Bottom line, the goal is to automate, retry if there was a problem, reset, start from the beginning, or continue from the point of stoppage or point of failure, and try to do it in the time allotted for such work, Zelikovsky stated.
Zelikovsky doesn’t advocate for complete automation, however. “There’s usually at least a few people on the desk to supervise the processes,” he noted.
These human monitors ensure that delivery starts and ends at the expected time and that the system resets properly in case of an error. If it does not, these people contact the sender and to attempt to fix the problem before advisors/users log in the next day.
All of the above must happen in a tight timeframe, typically between 7:00 p.m. to 1:00 a.m. ET and sometimes later. The goal should be to complete this by 5:00 a.m. ET the following day so advisors and operations staff have what they need to do their jobs.
Zelikovsky says data suppliers have made it easy for you to get started on validation and cleansing well before the end of the day. (See 7 Tips for Improving Your Firm’s Data Analytics)
Tip #3: Take Advantage of Intraday Reporting.
As intraday reports become commonplace, you’ll be receiving data in smaller batches. Take advantage of this to get a head start o validation and cleansing before the evening data crush, Zelikovsky advised.
“There are several schools of thought when that’s appropriate,” he said. “But our experience shows that you should deal with incoming data immediately,” Zelikovsky said.
He cautioned that this doesn’t necessarily mean that the workload will be less, but that it is important to maintain a high level of efficiency since data validation and cleansing can be resource-intensive. Spreading it throughout the day helps tamp down processing requirements and can reduce cloud computing costs.
Speed and accuracy are both equally important when it comes to processing data. Taking advantage of intraday reports to get a head start on the day’s reconciliations goes far towards meeting that goal – and gives you more time to resolve problems should they arise. (See Running Up the Score: How Predictive Analytics Gives You an Advantage Over Your Competitors)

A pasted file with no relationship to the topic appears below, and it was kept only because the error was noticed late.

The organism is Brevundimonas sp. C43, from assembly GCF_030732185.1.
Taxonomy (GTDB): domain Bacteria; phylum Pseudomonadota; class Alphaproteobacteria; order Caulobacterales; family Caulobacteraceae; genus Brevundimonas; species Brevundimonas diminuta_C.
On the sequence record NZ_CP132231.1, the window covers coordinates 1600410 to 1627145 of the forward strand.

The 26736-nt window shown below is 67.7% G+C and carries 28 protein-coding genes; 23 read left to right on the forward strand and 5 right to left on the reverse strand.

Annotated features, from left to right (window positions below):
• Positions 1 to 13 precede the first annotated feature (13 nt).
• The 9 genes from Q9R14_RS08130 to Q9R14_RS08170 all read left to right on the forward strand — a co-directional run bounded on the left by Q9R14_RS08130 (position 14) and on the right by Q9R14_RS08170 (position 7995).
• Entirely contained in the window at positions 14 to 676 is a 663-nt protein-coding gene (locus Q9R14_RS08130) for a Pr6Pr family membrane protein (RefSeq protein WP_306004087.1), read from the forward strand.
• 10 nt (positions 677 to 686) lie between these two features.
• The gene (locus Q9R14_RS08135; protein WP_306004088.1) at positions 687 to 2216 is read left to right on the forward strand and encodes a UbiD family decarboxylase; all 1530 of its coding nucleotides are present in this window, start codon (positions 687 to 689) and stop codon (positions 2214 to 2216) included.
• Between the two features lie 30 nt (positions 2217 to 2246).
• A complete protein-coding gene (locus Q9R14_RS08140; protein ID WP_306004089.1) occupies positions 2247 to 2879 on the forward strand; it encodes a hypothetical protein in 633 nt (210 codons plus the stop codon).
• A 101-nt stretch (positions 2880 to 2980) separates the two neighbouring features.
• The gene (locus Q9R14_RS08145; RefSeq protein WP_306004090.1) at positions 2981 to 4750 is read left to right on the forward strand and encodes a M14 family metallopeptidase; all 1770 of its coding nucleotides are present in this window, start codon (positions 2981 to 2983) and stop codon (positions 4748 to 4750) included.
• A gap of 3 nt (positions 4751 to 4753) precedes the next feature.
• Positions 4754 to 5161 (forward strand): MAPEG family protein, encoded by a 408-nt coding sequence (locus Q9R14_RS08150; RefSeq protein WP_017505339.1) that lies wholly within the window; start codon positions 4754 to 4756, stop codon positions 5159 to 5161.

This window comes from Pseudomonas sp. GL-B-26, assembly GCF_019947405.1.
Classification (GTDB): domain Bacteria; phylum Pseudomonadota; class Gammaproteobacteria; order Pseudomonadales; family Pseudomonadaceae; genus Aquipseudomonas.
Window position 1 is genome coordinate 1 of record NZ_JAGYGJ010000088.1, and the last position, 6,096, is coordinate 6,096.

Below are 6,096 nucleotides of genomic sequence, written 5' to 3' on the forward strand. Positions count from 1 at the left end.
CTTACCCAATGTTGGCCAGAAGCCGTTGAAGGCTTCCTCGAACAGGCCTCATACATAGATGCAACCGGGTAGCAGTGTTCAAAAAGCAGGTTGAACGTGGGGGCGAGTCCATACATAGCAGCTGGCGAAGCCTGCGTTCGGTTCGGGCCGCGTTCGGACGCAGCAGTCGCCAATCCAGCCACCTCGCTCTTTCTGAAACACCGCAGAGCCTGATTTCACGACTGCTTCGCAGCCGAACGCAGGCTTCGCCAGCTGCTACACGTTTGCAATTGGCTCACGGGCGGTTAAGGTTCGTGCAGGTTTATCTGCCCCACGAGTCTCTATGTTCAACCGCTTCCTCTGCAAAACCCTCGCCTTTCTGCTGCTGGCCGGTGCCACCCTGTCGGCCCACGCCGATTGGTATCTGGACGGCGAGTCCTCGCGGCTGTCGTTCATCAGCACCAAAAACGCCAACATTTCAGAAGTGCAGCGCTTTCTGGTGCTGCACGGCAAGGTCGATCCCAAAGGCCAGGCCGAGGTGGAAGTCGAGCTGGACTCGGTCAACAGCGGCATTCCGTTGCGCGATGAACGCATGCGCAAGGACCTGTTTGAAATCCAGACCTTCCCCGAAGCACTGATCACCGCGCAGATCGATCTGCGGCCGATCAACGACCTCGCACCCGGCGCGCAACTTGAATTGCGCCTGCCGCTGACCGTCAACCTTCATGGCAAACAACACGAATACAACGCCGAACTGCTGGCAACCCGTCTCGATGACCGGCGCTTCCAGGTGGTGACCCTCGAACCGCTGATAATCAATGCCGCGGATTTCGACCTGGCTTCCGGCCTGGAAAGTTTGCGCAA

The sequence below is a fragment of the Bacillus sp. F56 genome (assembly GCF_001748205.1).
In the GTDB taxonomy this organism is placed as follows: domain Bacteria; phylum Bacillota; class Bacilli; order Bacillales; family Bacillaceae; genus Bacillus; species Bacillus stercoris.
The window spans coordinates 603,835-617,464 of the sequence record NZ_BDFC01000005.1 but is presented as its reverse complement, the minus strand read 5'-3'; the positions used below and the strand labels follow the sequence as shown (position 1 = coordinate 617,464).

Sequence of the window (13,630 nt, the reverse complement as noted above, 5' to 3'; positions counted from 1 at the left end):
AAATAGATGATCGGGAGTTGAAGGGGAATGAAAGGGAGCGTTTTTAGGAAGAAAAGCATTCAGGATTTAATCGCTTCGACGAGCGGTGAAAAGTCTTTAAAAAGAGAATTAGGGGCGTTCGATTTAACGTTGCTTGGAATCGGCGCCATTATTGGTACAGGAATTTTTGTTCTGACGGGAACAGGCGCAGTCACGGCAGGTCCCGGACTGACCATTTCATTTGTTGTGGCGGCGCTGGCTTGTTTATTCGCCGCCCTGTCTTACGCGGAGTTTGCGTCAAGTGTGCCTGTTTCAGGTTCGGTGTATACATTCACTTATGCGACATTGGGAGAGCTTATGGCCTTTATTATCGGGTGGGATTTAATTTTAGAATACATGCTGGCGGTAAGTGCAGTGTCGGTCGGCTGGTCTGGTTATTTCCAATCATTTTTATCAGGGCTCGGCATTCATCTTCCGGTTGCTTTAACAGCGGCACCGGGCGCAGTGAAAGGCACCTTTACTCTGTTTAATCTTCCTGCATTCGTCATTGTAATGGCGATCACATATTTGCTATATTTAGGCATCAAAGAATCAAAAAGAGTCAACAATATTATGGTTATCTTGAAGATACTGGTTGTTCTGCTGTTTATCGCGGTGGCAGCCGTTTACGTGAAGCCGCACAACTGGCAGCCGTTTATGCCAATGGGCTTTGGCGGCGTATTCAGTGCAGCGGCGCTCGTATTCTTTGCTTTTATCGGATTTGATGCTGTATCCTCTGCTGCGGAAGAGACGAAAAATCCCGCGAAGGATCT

Tip #4: Standardize with a Mapping Facility.
Even though automation helps to process large amounts of data efficiently, it needs to be paired with a service that understands the data format of different providers and can help standardize the myriad of feeds into a single unified layout.
A data mapping facility is a service that sits in between your firm and data providers. First, it inspects the data to ensure it’s the correct type (i.e., numeric, text, date/time), as well as the correct precision and even the proper range (e.g., unless it’s Berkshire Hathaway, an equity price shouldn’t be in the hundreds of thousands of dollars).
“The mapping facility’s work is critical because if it doesn’t work correctly day in and day out, the firm’s account holdings, assets, positions, pricing, and currencies would all be inaccurate,” Zelikovsky said. “Worse yet, any reporting and predictive analysis that rely on that data would also be inaccurate.”
The most obvious job for the mapping facility is organizing and mapping the security masters of the various exchanges (a topic we’ll discuss in a future blog post). Each security that comes through any data feed must be identified and collated with appropriate pricing and trade data.
As alternative investments become more widely held, it is important that data processing applications can support a wide range of security types beyond just equities, mutual funds, and fixed income, Zelikovsky said. “Knowing what source supplies what data and adapting to each source is the mapping facility’s primary job.”
Zelikovsky recommended that anyone responsible for monitoring data validation and cleansing processes should also understand what correct data looks like. “If there is missing data, they need to know how to find it in the source itself and understand what’s wrong, correct it, and keep the process moving,” he said. (See Big Data as a Service is the Next Big Thing in Artificial Intelligence)
For more information about how a partnership Softlab360 can expand your predictive potential and give you a competitive advantage, visit www.Softlab360.com.